Keeper's BrotherA Clef-Toe Maniac
A tourist in Vienna is going through a graveyard and all of a sudden he hears some music. No one is around, so he starts searching for the source.

He finally locates the origin and finds it is coming from a grave with a headstone that reads: Ludwig van Beethoven, 1770-1827. Then he realizes that the music is the Ninth Symphony and it is being played backward! Puzzled, he leaves the graveyard and persuades a friend to return with him.

By the time they arrive back at the grave, the music has changed. This time it is the Seventh Symphony, but like the previous piece, it is being played backward.

Curious, the men agree to consult a music scholar. When they return with the expert, the Fifth Symphony is playing, again backward. The expert notices that the symphonies are being played in the reverse order in which they were composed, the 9th, then the 7th, then the 5th.

By the next day the word has spread and a throng has gathered around the grave. They are all listening to the Second Symphony being played backward.
Just then the graveyard’s caretaker ambles up to the group. Someone in the crowd asks him if he has an explanation for the music.

“Oh, it’s nothing to worry about” says the caretaker. “He’s just decomposing!”


How Long Lord
God created the donkey and told him: you will work tireless from sun up to sun down, carrying heavy bags on your back, you’ll eat grass, you will not have intelligence and you will live 50 years. You will be a DONKEY!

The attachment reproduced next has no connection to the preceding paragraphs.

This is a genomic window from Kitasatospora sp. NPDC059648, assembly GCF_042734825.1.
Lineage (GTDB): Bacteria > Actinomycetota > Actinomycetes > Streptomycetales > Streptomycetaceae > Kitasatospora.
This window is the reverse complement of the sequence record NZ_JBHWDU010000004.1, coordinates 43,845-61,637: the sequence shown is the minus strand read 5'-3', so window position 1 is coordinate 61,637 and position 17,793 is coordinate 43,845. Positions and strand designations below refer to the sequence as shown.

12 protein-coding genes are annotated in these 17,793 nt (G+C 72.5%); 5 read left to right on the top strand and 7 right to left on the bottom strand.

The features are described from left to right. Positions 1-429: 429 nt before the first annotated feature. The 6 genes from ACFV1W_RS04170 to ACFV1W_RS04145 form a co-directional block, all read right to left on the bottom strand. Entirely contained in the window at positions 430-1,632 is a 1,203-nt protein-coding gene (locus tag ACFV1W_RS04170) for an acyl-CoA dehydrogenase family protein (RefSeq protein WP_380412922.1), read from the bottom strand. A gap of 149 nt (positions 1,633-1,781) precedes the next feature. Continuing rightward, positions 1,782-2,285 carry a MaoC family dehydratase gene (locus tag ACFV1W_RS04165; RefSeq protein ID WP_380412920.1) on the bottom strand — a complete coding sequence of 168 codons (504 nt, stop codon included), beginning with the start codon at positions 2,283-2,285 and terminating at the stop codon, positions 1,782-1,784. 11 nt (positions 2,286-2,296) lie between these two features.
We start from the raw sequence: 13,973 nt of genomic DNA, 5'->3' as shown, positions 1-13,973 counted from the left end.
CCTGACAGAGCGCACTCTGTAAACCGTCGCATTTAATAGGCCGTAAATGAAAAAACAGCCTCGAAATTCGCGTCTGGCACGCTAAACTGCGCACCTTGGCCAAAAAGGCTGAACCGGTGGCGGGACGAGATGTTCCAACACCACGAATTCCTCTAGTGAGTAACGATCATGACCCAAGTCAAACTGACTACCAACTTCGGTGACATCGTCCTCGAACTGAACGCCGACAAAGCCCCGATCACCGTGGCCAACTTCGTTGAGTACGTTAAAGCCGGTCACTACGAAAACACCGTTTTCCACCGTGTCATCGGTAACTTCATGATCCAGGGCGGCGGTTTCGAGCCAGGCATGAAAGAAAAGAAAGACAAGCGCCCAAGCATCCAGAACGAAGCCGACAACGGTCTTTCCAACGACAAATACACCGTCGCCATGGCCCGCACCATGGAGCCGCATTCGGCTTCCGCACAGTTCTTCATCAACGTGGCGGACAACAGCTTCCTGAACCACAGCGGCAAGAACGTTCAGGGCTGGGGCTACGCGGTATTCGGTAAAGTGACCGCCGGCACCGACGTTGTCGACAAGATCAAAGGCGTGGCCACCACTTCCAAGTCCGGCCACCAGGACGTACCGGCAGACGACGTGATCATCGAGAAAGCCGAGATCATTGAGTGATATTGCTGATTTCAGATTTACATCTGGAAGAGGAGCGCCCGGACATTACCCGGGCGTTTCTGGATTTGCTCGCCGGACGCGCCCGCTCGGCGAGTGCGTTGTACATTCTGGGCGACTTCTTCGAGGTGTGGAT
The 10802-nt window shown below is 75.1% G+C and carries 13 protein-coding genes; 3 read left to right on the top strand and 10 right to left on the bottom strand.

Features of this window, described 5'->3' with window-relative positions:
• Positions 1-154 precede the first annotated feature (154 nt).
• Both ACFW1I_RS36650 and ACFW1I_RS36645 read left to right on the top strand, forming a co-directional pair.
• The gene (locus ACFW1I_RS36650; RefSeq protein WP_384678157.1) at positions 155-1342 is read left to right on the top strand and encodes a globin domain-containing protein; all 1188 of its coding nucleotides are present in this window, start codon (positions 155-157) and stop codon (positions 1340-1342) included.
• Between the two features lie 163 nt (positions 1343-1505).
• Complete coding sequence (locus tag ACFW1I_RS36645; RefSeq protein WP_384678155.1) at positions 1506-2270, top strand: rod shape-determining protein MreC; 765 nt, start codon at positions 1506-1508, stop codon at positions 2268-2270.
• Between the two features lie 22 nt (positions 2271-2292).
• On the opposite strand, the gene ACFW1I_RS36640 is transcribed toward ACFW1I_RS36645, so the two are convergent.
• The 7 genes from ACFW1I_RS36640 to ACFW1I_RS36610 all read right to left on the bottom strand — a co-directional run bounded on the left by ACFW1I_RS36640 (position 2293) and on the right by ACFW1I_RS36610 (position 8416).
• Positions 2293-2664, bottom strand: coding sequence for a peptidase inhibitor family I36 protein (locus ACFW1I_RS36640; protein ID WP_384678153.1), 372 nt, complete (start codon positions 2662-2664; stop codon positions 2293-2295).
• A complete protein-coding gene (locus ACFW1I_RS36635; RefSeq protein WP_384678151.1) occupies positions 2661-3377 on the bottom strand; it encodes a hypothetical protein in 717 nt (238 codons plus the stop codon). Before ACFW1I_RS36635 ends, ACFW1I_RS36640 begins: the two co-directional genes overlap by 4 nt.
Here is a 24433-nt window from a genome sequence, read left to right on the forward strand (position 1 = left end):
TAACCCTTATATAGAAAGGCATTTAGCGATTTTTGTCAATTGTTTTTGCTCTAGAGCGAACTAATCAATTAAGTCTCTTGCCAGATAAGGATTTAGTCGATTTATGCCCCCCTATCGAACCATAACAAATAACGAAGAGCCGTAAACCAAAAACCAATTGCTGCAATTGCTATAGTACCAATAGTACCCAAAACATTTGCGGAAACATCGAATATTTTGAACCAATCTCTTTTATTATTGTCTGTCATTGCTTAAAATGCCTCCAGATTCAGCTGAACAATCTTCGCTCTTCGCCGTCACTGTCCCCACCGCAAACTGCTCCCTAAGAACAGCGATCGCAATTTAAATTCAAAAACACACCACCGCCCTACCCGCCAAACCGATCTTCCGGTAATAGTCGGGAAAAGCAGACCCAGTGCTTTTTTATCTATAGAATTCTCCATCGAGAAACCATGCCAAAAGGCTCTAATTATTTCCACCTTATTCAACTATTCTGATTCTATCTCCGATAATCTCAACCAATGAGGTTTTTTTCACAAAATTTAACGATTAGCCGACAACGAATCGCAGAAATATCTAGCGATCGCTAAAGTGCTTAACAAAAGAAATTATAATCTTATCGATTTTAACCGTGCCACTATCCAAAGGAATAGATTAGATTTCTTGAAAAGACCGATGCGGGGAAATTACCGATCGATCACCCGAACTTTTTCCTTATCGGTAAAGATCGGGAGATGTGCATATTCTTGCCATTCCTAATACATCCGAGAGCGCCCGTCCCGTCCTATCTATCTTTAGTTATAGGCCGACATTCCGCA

The donkey answered: I’ll be a donkey, but living 50 years is too much, give me only 20 years. And God gave him 20 years.

God created the dog and told him: You will look after the man’s house, you will be his best friend, you will eat whatever they give you and you will live 25 years. You will be a DOG!

The dog answered: God, living 25 years is too much, give only 10. God gave him 10 years.

God created the monkey and told him: You will jump from branch to branch, you will do silly things, you will be amusing and you will live 20 years.

The monkey answered: God, living 20 years is too much, give me only 10 years. And God agreed.

Finally, God created man, and told him: You will be Man, the only rational being on this earth, you will use your intelligence to control other animals, you will dominate the world and you will live for 20 years.

The man answered: God, I’ll be man, but living 20 years is not enough, why don’t you give me the 30 years that the donkey refused, the 20 years that the dog did not want and the 10 years that the monkey refused.

That was what God did, and since then, Men live 20 years like a man, then he enters adulthood and spends 30 years like a donkey, working and carrying the load on his back, then when his children leave home, spends 15 years like a dog, looking after the house and eating whatever is given to him, then he gets into retirement, and spends 10 years like a monkey, jumping from house to house or from children to children, doing silly things to amuse the grandchildren.



From: Inspiring Incidents published 1887 now out of print

In traveling we often meet with persons of different nationalities and languages; we also meet with incidents of various character, some sorrowful, and others joyful and instinctive. One of the latter character I witnessed recently while traveling upon the cars. The train was going west, and the time was evening. At a station a little girl about eight years old came aboard, carrying a little budget under her arm. She came into the car and deliberately took a seat. She then commenced an eager scrutiny of faces, but all were strange to her. She appeared weary, and placing her budget or a pillow, she prepared to try and secure a little sleep. Soon the conductor came along collecting tickets and fare. Observing him, she asked him if she might lie there. The gentlemanly conductor replied that she might, and then kindly asked for her ticket. She informed him that she had none, when the following conversation ensued. Said the conductor: